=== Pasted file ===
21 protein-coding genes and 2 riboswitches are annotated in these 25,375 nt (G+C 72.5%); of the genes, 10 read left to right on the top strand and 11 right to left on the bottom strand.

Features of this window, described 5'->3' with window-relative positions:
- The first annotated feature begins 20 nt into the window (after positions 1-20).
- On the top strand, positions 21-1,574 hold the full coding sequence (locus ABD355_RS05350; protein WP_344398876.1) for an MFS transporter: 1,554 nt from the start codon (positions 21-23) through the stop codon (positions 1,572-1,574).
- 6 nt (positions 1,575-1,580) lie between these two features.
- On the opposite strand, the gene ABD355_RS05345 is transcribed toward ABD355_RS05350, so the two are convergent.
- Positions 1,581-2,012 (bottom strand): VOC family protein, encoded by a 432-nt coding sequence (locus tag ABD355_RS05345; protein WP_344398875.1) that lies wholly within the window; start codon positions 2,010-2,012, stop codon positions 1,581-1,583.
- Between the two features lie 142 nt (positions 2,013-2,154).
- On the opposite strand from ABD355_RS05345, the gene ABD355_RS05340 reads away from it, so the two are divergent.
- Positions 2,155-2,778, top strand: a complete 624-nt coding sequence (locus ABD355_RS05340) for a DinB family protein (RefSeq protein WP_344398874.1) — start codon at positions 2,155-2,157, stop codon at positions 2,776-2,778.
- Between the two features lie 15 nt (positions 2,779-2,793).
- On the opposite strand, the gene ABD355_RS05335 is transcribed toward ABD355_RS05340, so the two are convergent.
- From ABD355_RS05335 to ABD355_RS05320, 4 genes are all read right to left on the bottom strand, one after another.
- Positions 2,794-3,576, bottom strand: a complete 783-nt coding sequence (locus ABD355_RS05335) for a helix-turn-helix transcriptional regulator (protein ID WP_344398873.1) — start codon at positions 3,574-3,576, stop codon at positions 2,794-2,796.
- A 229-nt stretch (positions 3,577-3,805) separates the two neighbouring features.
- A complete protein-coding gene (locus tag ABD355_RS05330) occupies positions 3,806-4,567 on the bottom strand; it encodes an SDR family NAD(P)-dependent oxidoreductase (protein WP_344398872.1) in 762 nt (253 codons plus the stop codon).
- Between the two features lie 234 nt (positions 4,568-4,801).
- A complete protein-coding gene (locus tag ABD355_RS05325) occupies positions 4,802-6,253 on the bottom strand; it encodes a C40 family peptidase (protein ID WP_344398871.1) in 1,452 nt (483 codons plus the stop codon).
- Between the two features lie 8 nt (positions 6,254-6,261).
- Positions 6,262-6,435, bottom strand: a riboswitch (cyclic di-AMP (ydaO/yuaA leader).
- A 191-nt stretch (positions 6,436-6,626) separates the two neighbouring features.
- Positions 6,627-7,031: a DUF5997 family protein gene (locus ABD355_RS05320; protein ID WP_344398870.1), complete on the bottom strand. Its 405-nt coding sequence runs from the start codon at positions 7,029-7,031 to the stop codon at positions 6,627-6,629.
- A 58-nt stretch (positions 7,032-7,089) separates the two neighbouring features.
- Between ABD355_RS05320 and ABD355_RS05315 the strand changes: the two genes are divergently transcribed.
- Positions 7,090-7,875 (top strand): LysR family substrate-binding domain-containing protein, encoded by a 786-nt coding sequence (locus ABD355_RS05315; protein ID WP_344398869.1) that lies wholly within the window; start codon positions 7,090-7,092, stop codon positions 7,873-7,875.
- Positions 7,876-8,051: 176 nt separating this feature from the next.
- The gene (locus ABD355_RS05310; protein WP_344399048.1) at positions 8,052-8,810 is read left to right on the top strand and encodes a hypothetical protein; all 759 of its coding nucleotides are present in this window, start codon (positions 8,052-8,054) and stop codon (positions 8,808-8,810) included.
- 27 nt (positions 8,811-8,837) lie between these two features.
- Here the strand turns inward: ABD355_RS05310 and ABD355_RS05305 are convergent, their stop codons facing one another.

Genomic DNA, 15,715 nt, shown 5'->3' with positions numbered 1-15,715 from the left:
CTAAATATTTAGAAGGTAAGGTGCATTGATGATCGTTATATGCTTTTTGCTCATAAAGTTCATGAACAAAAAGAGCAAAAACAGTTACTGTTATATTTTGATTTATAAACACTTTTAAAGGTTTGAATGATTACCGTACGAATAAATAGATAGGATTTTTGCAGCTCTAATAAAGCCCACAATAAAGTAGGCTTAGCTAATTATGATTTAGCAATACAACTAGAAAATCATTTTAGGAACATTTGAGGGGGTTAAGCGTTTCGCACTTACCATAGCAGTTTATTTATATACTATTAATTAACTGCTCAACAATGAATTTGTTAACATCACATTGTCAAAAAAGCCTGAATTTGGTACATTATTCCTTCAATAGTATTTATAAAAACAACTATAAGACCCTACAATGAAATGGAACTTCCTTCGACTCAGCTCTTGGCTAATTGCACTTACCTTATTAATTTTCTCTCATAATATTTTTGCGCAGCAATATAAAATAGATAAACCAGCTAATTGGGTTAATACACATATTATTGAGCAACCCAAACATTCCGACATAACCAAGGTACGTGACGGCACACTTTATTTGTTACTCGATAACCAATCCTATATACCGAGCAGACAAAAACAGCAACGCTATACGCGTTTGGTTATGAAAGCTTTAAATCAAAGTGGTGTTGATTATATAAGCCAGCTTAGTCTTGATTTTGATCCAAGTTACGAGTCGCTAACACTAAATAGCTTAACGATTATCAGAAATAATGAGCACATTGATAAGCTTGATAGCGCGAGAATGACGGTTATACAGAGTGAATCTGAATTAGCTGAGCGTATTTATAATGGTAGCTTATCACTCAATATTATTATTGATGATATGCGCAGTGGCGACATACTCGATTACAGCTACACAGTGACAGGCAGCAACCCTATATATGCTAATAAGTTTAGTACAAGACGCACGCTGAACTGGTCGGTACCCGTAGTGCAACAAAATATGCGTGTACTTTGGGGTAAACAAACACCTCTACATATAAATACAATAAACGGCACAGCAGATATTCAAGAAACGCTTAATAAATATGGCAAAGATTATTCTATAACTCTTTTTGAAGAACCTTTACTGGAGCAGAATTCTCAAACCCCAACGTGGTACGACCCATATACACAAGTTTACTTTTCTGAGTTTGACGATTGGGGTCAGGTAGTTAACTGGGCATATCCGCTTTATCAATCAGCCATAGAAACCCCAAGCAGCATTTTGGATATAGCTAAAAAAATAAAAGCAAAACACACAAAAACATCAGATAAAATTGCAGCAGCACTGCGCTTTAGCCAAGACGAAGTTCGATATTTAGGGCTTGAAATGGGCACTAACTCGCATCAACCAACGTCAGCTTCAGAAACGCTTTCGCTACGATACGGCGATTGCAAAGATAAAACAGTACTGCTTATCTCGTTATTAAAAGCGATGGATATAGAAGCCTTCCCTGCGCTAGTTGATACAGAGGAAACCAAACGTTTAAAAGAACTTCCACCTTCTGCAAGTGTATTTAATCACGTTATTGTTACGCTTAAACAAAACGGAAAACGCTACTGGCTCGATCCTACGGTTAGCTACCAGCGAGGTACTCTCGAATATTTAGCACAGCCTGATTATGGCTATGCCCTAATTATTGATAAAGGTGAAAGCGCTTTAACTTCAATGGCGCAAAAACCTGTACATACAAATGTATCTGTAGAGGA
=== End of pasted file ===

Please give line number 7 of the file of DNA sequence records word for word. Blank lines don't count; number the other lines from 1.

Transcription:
- Positions 1,581-2,012 (bottom strand): VOC family protein, encoded by a 432-nt coding sequence (locus tag ABD355_RS05345; protein WP_344398875.1) that lies wholly within the window; start codon positions 2,010-2,012, stop codon positions 1,581-1,583.